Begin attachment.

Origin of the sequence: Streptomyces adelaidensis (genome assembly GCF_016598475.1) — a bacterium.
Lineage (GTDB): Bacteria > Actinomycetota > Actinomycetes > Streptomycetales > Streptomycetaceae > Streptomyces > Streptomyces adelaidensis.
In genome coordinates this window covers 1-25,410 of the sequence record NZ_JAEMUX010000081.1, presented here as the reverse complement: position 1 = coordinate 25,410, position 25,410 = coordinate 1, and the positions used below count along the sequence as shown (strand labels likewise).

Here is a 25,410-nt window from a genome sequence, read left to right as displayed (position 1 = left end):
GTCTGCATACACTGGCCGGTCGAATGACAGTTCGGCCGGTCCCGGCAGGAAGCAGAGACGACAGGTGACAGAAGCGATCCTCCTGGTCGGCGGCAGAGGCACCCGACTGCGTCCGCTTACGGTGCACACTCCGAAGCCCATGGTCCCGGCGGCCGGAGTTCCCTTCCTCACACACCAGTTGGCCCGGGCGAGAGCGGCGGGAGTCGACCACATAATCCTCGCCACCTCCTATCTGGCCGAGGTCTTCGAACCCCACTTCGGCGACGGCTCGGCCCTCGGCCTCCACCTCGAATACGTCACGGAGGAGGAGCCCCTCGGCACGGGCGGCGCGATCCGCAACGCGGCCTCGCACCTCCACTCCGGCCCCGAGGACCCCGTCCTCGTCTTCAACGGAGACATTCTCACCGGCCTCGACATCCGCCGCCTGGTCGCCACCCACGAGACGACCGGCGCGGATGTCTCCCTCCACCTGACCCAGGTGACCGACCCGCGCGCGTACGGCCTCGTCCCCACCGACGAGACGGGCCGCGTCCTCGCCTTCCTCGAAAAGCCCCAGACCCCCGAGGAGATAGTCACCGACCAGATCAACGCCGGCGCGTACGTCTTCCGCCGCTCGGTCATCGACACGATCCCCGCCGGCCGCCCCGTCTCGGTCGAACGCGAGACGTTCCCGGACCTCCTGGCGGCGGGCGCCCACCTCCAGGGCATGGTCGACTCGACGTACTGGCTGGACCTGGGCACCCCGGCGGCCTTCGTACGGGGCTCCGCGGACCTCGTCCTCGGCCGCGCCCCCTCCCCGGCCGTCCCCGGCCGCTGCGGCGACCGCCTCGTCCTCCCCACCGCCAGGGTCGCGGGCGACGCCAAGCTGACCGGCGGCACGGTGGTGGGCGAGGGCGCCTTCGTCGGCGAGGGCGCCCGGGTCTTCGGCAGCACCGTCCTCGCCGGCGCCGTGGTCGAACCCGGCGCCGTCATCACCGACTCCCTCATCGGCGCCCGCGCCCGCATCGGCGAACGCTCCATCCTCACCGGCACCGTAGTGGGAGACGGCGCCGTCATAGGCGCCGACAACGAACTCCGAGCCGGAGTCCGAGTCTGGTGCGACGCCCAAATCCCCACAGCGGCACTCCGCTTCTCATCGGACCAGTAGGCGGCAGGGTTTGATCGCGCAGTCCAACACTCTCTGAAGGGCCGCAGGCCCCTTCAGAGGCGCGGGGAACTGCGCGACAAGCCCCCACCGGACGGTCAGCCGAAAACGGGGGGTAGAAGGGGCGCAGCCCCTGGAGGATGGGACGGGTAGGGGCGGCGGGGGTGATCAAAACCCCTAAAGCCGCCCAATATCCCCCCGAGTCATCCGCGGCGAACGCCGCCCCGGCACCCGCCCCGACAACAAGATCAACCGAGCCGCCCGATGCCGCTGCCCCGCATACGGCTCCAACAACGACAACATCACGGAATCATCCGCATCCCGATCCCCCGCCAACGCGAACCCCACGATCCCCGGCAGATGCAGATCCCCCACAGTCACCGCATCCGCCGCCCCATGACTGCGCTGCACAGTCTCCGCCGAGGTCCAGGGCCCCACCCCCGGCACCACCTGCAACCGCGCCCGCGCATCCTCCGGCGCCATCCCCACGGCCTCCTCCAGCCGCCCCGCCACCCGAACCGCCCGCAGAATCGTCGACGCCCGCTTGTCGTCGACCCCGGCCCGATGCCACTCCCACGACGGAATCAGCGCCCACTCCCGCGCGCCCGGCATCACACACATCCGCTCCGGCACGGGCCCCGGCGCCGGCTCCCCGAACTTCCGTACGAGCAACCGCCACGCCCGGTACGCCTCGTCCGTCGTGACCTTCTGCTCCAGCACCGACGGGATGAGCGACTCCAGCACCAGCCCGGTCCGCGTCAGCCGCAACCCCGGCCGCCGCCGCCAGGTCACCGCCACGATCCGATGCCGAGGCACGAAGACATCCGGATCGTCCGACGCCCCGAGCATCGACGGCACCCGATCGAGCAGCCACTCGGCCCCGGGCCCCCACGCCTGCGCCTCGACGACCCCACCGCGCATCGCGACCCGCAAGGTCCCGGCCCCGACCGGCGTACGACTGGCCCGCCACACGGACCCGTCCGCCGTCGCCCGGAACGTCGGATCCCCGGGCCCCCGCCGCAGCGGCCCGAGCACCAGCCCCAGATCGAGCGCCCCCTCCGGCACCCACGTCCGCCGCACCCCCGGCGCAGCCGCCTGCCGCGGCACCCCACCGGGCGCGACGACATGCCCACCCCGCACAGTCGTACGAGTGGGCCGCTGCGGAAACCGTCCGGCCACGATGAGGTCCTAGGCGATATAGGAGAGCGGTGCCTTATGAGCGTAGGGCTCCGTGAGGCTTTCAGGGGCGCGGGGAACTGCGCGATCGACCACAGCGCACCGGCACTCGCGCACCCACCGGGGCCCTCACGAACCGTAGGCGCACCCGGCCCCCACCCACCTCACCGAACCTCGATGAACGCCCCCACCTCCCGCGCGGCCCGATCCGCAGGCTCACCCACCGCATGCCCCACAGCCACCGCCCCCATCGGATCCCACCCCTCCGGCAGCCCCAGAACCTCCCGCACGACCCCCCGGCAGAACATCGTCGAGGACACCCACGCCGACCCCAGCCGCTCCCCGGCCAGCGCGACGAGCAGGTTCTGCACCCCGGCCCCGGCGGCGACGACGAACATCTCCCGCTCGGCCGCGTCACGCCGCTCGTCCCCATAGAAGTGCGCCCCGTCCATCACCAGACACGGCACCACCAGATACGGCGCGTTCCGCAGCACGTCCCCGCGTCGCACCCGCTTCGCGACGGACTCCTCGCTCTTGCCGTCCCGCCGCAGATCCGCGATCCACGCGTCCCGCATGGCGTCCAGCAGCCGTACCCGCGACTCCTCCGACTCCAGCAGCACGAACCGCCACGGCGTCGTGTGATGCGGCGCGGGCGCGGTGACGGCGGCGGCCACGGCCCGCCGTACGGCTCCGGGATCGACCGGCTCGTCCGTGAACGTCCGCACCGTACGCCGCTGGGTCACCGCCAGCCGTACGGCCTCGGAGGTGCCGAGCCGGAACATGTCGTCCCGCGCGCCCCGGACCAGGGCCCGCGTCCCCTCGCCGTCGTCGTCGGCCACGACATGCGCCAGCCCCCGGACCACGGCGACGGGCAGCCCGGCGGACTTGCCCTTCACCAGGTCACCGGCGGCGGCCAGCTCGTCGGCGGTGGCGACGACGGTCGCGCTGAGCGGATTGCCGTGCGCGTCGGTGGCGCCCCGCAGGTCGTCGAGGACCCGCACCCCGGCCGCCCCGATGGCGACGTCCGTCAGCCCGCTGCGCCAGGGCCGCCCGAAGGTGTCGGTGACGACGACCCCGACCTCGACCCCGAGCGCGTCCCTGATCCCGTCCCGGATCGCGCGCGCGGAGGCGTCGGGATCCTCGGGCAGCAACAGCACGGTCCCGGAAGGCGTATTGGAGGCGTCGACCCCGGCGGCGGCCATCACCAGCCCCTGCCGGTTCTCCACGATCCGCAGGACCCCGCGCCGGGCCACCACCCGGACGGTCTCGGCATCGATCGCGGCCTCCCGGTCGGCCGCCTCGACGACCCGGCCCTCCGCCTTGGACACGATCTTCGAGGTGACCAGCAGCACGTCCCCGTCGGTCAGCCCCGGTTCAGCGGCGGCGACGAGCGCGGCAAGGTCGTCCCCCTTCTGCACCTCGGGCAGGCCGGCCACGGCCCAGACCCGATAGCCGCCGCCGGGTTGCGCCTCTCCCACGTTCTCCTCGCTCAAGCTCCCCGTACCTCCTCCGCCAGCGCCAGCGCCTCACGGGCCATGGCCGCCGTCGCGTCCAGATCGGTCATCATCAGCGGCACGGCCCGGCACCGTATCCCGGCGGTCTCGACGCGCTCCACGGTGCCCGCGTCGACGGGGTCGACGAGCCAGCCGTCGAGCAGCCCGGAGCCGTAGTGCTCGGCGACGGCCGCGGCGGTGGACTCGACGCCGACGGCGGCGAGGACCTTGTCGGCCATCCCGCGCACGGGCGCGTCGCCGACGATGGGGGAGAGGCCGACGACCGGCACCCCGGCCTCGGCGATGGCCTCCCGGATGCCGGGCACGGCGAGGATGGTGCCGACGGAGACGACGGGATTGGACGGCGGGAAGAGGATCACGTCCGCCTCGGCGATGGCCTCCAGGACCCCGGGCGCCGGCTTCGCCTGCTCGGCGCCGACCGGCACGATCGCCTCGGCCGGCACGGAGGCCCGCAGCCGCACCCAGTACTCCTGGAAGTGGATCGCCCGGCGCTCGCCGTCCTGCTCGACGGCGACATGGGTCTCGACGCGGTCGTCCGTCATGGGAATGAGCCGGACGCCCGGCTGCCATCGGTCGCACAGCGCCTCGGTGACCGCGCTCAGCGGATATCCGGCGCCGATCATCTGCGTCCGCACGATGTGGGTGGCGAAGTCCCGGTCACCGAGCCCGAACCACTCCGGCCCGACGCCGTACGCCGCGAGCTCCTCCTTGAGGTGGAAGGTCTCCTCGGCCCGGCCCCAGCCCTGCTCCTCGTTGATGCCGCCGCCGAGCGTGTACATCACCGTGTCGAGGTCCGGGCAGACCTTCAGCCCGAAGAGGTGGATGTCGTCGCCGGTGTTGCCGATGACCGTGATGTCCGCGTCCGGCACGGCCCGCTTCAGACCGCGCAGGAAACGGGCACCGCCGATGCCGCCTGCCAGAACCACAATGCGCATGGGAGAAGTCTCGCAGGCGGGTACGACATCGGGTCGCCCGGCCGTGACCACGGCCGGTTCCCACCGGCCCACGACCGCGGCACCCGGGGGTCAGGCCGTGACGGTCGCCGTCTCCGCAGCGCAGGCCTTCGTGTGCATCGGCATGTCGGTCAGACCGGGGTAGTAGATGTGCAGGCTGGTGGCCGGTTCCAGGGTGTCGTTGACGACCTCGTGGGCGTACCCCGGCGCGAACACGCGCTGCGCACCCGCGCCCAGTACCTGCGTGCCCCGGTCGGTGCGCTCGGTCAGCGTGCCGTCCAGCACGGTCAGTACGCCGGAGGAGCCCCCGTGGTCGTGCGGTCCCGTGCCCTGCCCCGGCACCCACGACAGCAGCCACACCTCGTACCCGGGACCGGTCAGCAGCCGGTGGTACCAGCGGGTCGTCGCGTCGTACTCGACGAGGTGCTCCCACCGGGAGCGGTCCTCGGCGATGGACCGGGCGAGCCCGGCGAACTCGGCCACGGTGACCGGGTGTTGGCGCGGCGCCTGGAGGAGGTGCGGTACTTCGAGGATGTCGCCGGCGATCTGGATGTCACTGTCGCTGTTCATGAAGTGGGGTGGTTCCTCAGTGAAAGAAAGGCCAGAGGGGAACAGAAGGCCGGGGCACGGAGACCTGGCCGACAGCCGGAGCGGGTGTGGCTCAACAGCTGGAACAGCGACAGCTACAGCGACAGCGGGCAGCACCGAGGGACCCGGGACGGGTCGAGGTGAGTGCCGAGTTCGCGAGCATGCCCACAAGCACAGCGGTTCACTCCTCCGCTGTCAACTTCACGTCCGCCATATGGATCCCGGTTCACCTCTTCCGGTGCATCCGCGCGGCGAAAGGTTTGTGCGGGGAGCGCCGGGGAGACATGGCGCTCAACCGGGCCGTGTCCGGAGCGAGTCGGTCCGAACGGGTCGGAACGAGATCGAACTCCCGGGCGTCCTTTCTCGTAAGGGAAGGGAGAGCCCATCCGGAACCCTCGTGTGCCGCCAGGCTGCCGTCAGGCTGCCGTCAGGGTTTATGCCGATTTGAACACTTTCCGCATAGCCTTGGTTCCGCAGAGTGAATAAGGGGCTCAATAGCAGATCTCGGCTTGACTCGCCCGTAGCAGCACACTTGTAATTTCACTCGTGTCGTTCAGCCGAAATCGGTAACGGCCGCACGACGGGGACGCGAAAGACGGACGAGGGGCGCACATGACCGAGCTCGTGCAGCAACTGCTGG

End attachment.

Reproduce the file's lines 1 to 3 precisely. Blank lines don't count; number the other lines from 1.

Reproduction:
Origin of the sequence: Streptomyces adelaidensis (genome assembly GCF_016598475.1) — a bacterium.
Lineage (GTDB): Bacteria > Actinomycetota > Actinomycetes > Streptomycetales > Streptomycetaceae > Streptomyces > Streptomyces adelaidensis.
In genome coordinates this window covers 1-25,410 of the sequence record NZ_JAEMUX010000081.1, presented here as the reverse complement: position 1 = coordinate 25,410, position 25,410 = coordinate 1, and the positions used below count along the sequence as shown (strand labels likewise).